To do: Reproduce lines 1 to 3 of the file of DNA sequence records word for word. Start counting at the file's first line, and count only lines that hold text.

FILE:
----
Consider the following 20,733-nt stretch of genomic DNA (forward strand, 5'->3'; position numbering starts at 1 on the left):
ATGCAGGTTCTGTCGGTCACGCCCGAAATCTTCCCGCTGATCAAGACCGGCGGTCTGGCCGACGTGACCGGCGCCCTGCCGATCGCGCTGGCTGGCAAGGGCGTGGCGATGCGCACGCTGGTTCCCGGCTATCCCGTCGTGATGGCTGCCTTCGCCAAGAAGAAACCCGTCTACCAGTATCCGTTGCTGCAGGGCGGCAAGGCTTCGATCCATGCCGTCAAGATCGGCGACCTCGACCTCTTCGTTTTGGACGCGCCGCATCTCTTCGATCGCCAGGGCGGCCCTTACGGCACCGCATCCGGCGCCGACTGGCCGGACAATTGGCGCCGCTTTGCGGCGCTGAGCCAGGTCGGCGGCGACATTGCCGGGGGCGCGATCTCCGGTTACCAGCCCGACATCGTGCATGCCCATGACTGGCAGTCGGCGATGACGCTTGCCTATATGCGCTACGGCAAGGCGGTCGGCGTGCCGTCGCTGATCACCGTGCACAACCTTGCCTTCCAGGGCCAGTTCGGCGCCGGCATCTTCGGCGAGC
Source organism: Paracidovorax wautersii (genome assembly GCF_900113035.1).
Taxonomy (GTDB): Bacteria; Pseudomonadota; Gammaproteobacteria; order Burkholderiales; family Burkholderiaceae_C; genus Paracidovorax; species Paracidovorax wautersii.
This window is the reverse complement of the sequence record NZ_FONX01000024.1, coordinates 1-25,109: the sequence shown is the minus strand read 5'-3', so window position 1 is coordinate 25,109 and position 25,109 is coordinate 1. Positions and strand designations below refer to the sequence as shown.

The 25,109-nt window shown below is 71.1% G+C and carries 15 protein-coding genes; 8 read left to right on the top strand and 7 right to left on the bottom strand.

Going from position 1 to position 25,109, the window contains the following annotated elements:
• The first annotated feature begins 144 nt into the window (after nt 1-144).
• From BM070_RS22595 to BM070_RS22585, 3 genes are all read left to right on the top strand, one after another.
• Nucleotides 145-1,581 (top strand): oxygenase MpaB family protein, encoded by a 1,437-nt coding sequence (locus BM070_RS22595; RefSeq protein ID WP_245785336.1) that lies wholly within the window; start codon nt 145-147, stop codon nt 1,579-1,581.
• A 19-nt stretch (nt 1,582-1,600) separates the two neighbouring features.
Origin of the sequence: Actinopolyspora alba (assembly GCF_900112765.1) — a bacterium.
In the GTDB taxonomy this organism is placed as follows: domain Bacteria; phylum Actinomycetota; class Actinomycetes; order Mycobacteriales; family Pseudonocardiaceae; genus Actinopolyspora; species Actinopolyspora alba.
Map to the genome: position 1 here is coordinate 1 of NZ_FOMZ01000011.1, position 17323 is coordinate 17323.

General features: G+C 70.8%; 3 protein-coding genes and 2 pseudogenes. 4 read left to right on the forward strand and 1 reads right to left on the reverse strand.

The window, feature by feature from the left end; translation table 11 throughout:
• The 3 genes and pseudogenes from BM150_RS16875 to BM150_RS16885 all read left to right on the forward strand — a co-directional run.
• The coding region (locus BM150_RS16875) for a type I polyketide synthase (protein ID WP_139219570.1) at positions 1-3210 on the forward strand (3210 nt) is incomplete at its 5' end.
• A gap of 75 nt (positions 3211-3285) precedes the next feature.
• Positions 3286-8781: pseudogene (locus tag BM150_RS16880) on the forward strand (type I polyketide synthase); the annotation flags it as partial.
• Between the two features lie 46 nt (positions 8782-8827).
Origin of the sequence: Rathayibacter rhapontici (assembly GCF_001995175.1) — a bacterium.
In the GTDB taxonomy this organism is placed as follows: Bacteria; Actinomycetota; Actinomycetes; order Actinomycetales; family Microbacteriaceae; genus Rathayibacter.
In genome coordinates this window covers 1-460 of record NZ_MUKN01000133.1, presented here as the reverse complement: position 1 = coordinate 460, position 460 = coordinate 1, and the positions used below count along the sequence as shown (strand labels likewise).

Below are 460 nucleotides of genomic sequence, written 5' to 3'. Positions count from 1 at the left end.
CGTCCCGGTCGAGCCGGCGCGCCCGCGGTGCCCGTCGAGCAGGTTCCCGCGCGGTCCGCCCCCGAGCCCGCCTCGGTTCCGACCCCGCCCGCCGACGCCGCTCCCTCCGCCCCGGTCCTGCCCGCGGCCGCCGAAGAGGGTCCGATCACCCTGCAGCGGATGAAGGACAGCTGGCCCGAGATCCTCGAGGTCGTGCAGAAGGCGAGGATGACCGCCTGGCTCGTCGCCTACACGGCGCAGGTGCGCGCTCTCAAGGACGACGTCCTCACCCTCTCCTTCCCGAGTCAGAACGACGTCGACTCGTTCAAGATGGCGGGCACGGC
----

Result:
Consider the following 20,733-nt stretch of genomic DNA (forward strand, 5'->3'; position numbering starts at 1 on the left):
ATGCAGGTTCTGTCGGTCACGCCCGAAATCTTCCCGCTGATCAAGACCGGCGGTCTGGCCGACGTGACCGGCGCCCTGCCGATCGCGCTGGCTGGCAAGGGCGTGGCGATGCGCACGCTGGTTCCCGGCTATCCCGTCGTGATGGCTGCCTTCGCCAAGAAGAAACCCGTCTACCAGTATCCGTTGCTGCAGGGCGGCAAGGCTTCGATCCATGCCGTCAAGATCGGCGACCTCGACCTCTTCGTTTTGGACGCGCCGCATCTCTTCGATCGCCAGGGCGGCCCTTACGGCACCGCATCCGGCGCCGACTGGCCGGACAATTGGCGCCGCTTTGCGGCGCTGAGCCAGGTCGGCGGCGACATTGCCGGGGGCGCGATCTCCGGTTACCAGCCCGACATCGTGCATGCCCATGACTGGCAGTCGGCGATGACGCTTGCCTATATGCGCTACGGCAAGGCGGTCGGCGTGCCGTCGCTGATCACCGTGCACAACCTTGCCTTCCAGGGCCAGTTCGGCGCCGGCATCTTCGGCGAGC
Source organism: Paracidovorax wautersii (genome assembly GCF_900113035.1).